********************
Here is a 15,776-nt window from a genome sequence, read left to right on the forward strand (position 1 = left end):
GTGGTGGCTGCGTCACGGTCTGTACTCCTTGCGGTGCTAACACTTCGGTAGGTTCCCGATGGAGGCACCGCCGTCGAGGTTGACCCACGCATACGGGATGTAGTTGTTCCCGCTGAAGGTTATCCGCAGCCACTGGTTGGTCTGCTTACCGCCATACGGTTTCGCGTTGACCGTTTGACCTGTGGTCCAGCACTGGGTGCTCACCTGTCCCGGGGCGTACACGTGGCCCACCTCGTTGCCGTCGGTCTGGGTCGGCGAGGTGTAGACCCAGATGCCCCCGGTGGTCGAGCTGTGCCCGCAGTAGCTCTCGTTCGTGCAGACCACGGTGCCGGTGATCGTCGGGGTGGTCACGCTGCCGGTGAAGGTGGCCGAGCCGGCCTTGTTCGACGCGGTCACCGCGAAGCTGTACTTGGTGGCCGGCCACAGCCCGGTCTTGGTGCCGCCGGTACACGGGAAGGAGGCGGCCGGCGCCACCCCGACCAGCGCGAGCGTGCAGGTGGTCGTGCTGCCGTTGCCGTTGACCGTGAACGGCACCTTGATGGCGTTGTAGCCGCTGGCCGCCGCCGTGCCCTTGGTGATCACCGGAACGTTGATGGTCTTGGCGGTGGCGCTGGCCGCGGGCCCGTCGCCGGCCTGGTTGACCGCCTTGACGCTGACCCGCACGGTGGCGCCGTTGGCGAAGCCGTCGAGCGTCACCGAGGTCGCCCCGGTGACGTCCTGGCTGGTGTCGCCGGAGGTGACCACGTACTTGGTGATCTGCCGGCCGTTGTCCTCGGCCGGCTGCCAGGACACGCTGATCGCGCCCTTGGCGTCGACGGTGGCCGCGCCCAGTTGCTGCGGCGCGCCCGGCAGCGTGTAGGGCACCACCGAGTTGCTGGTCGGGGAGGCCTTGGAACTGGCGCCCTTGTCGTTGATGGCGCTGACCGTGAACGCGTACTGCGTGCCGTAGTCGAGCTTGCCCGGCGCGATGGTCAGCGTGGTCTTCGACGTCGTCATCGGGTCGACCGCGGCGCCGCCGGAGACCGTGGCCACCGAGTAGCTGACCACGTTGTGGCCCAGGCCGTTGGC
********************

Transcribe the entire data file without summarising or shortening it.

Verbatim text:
Here is a 15,776-nt window from a genome sequence, read left to right on the forward strand (position 1 = left end):
GTGGTGGCTGCGTCACGGTCTGTACTCCTTGCGGTGCTAACACTTCGGTAGGTTCCCGATGGAGGCACCGCCGTCGAGGTTGACCCACGCATACGGGATGTAGTTGTTCCCGCTGAAGGTTATCCGCAGCCACTGGTTGGTCTGCTTACCGCCATACGGTTTCGCGTTGACCGTTTGACCTGTGGTCCAGCACTGGGTGCTCACCTGTCCCGGGGCGTACACGTGGCCCACCTCGTTGCCGTCGGTCTGGGTCGGCGAGGTGTAGACCCAGATGCCCCCGGTGGTCGAGCTGTGCCCGCAGTAGCTCTCGTTCGTGCAGACCACGGTGCCGGTGATCGTCGGGGTGGTCACGCTGCCGGTGAAGGTGGCCGAGCCGGCCTTGTTCGACGCGGTCACCGCGAAGCTGTACTTGGTGGCCGGCCACAGCCCGGTCTTGGTGCCGCCGGTACACGGGAAGGAGGCGGCCGGCGCCACCCCGACCAGCGCGAGCGTGCAGGTGGTCGTGCTGCCGTTGCCGTTGACCGTGAACGGCACCTTGATGGCGTTGTAGCCGCTGGCCGCCGCCGTGCCCTTGGTGATCACCGGAACGTTGATGGTCTTGGCGGTGGCGCTGGCCGCGGGCCCGTCGCCGGCCTGGTTGACCGCCTTGACGCTGACCCGCACGGTGGCGCCGTTGGCGAAGCCGTCGAGCGTCACCGAGGTCGCCCCGGTGACGTCCTGGCTGGTGTCGCCGGAGGTGACCACGTACTTGGTGATCTGCCGGCCGTTGTCCTCGGCCGGCTGCCAGGACACGCTGATCGCGCCCTTGGCGTCGACGGTGGCCGCGCCCAGTTGCTGCGGCGCGCCCGGCAGCGTGTAGGGCACCACCGAGTTGCTGGTCGGGGAGGCCTTGGAACTGGCGCCCTTGTCGTTGATGGCGCTGACCGTGAACGCGTACTGCGTGCCGTAGTCGAGCTTGCCCGGCGCGATGGTCAGCGTGGTCTTCGACGTCGTCATCGGGTCGACCGCGGCGCCGCCGGAGACCGTGGCCACCGAGTAGCTGACCACGTTGTGGCCCAGGCCGTTGGC